Drugged up to the nines on diazepam, tramodol, sulpodol and dicoflex.(Can’t even have a tipple on that lot. Das Verbotten!) with heat pad stuck against problem area (strangest sensation..Feels like you have wet yourself in your sleep *chuckles*). Only have His Nib’s blog to keep me sane, AS ALWAYS.

      Utterly loathe TV especially daytime offering.

      No wonder the feckless and feral are the way they are, it stands to reason. LOL *ouch*

      • Royinsouthwest

        I hope you are completely better soon!

        • Old Blowers

          God Bless you, sir.

          Don’t care what Jack says about you..You are a gentleman and a scholar!
          *titters*

          • Shadrach Fire

            Iv’e just taken Sciatica. Not too bad yet, just catches you now and then. I sincerely hope it gets nothing like yours.
            All the best and see a genuine healing evangelist.

          • Old Blowers

            “Iv’e just taken Sciatica. ” Does it come in tablet form or powder? *chortles*
            I really wish somebody would ‘take’ my sciatica. *giggles*

            “All the best and see a genuine healing evangelist.”
            The Lord allows Ernst his thorn in the flesh to keep him looking upwards rather than selfwards, dear Shadrach.
            He is my rock and fortress and I go to Him for healing…The great physician!

          • Old Blowers

            Mind you, those heat pads Ernst has attached are smashing things unlike the ones the poor inspector is forced to wear…Least the old chap can be confident to remain’ accident free’ amongst his tea lady friends.

            Nowt worst than the smell of wee to accompany your rich tea biscuits..so I’ve been told {AHEM} *Sniggers wickedly*

          • dannybhoy

            “The poor Inspector” has modified underpants to accommodate those heat pads..
            It explains why his eyes water so much when he reads The Pink News….

          • dannybhoy

            I shared this recently..

          • not a machine

            Don’t sneeze

          • Grouchy Jack

            Let him … let him …

        • dannybhoy

          Me too.
          Pain and discomfort can certainly take the shine off of life..
          I was out in my drive this afternoon, modifying some fence panels given me by a kind neighbour to replace the tatty’uns I have.
          When you’ve enjoyed energy and physical strength, and find yourself getting out of breath after every small exertion it takes a lot of adjustment..

          • Old Blowers

            Much appreciated, dannybhoy

          • dannybhoy

            God bless you too, Old Blowers.
            You are held in great esteem here by people I respect, so…

          • Grouchy Jack

            Happy Jack will have noticed that.

        • Grouchy Jack

          So he reduces his input on this sophisticated blog.
          *chuckle*
          Get well very, very soon, Blowers.

      • Gosh! i do hope you get better soon Mr Blofeld.

        • Old Blowers

          We live in hope that it will pass, my dear.

      • Hope you’re on full pay, Blowers.
        Before Jack retired he was “entitled” to 6 months full pay when on holiday sick leave and 6 months half pay. Nowadays, there’s just no incentive to be ill.

        • Old Blowers

          Told to go home by the boss.

          Where have you been all day. The inspector and I have been trying to hold of the socialist Uruk-hai all day. Been waiting for Crandalf and Gillan Strider to come to our aid but to no avail.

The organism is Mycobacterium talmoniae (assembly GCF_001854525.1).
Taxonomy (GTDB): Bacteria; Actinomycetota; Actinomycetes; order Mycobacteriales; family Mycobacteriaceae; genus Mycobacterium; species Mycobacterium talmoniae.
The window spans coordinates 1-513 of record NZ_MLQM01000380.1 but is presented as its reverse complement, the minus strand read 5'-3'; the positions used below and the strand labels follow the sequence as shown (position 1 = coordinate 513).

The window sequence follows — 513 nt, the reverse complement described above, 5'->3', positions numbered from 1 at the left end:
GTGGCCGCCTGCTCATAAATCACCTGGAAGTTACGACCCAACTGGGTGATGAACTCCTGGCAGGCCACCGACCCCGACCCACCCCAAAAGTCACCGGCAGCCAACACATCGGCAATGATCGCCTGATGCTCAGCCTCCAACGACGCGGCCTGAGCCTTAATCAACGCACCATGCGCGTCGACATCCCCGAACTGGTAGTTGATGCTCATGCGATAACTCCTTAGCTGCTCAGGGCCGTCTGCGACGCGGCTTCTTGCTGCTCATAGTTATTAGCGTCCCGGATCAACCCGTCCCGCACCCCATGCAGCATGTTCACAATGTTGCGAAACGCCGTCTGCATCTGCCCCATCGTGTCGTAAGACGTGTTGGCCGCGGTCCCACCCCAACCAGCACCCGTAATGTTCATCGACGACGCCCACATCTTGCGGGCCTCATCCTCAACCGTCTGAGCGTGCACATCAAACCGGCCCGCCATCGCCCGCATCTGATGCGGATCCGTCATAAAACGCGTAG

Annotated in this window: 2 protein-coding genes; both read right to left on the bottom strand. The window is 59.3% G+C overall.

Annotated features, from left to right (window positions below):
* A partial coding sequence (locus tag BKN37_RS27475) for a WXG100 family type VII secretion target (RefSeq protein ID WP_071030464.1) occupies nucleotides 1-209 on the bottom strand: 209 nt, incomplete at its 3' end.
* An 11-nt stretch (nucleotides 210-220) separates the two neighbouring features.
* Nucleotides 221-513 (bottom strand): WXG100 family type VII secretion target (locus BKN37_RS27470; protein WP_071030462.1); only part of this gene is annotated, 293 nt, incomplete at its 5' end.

Crandalf is off on some mission no doubt for CCHQ and Gillan Strider wants to appease the hordes rather than lop off orc/goblin heads.

          Thank goodness you have arrived..Trust you will glow blue like elven sword Sting, when fabian orcs are near by, yes?

          • Lol ….

            Happy Jack has been endeavouring to rescue confused and lost Catholic souls in America. Very savage they can be too. They’ve picked up all sorts of weird notions about homosexual ‘marriage’, the ordination of women, forgiveness of sin without repentance, and universal salvation.

            Happy Jack has no control over Grumpy or Mad Jack. He doesn’t like to disturb them as they can be rather rude and offensive. Fowl types, you know. Jack El Cid is your man for fighting off the demonic socialist hoard.

            The night is young.

    • The Explorer

      On the positive side, it does clarify one’s thoughts for one’s encounters in the real world.

    • Old Blowers

      “Blowers,
      Have you taken time off so that you can do so much blogging?” Jack hasn’t told you to ask that, has he?

      You know how much he loves to dictate the terms of conversation on the blog when ol’ Blowers t’aint around! *Chuckles, Chortles, Guffaws and Sneaky Sniggers*

      • Jack heard that.

        • Old Blowers

          Oooh dear fella. There you are. I’m mortified.
          Some blighter seems to have been posting using my moniker all day…the scoundrel.

          • dannybhoy

            I’ve been checking up on your medication Sir.
            You have some sort of nasty arthritic condition??

          • Old Blowers

            In a nutshell…OOOOuch

  • Inspector General

    Poor types, dispossed self disappointees, the naked. We shall not fail you. But do know your place. The country is not run for the benefit of your wretched hides. You shall be fed (adequently), you shall be clothed (modestly), you shall be housed (suitably). You shall not go without.

    And there is nothing stopping you from bettering yourselves. Come off the protest marches, and get yourself up for job interviews. Lift yourselves from your own malaise of unrealistic expectation and get to it, what!

    Pip Pip!

    • Royinsouthwest

      If Nigel Farage had not “unresigned” there would have been a vacancy for you, Inspector!

      • Inspector General